Female fish find suitable nest sites while their male mate guards the site from other interested males and predators. The female digs the nest (called a redd) with her anal fin and then descends upon it to position her vent and anal fin into the deepest part of the redd. The male joins her in a parallel position so that their vents are opposite each other. The male and female open their mouths, arch their backs, and deposit the eggs and milt (fish sperm) at the same time. The eggs are enveloped in a cloud of milt and are fertilized. Only a few seconds elapse from the time the female drops into the redd and fertilization occurs. The female then covers the nest with gravel and repeats the process again a few times until she has deposited all of her eggs.
Mating System: polygynous
Adult rainbow trout and steelhead lay their eggs in a series of nests in gravel. Collectively, the nests are called a redd. When they hatch, the hatchlings are still attached to, and survive on their yok sac. They remain in the protective gravel for about 2 to 3 weeks when they have shed their yolk sacs and are fit enough to survive in the open water. Juvenile fish tend to stick to shallow and side areas of the streams where there is protective cover and slow-moving currents. The remain in their native streams for 1 to 3 years while they grow fit enough to spawn or migrate to the ocean, in the case of steelheads.
Breeding interval: Rainbow trout breed every three to five years. Though steelhead are one of the only salmonids able to spawn twice in a lifetime, the return rate is very low, about 10-20%
Breeding season: Spawning occurs from March to July, depending on temperature and other climatic variables. Winter steelhead in California start spawning as early as January.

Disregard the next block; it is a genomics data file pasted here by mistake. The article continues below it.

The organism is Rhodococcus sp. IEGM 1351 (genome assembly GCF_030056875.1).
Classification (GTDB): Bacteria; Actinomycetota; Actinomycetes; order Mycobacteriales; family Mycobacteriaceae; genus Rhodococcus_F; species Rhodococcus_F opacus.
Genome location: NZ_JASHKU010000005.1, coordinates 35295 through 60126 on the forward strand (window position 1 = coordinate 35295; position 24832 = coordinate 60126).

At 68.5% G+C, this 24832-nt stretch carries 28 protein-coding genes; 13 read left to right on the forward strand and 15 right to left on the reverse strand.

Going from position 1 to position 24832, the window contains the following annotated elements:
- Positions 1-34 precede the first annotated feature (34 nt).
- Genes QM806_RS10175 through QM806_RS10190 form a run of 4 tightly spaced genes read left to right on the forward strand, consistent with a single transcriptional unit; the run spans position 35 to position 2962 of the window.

Range number of offspring: 200 to 8000.
Range time to hatching: 3 to 16 weeks.
Range time to independence: one to three years.
Range age at sexual or reproductive maturity (female): 3 to 11 years.
Range age at sexual or reproductive maturity (male): 3 to 11 years.
Key Reproductive Features: iteroparous ; seasonal breeding ; sexual ; fertilization (External ); oviparous
Average number of offspring: 3500.
Female rainbow trout and steelehead simply lay their eggs in a gravel bed and leave the young hatchlings to mature on their own. Male steelhead frequently breed with multiple female partners, possibly because more females than males die during the breeding period.
Parental Investment: no parental involvement; pre-fertilization (Provisioning, Protecting: Female); pre-hatching/birth (Protecting: Female); inherits maternal/paternal territory
- Thrower, F., J. Hard, J. Joyce. 2004. Genetic architecture of growth and early life-history transitions in anadromous and derived freshwater populations of steelhead. Journal of Fish Biology, 65: 286-307.
- Behnke, R. 1992. Native Trout of Western North America. Bethesda, MD: American Fisheries Society.
- California Department of Fish and Game. The Life Histories of the Steelhead Rainbow Trout and Silver Salmon. Bulletin No. 98. Sacramento, CA: California Department of Fish and Game. 1954. Accessed October 10, 2005 at http://content.cdlib.org/xtf/view?docId=kt9x0nb3v6&doc.view=frames&chunk.id=d0e1958&toc.depth=1&toc.id=d0e1958&brand=oac.
- Delaney, K. 2005. "Rainbow Trout: Wildlife Notebook Series" (On-line). Accessed October 09, 2005 at http://www.adfg.state.ak.us/pubs/notebook/fish/rainbow.php.
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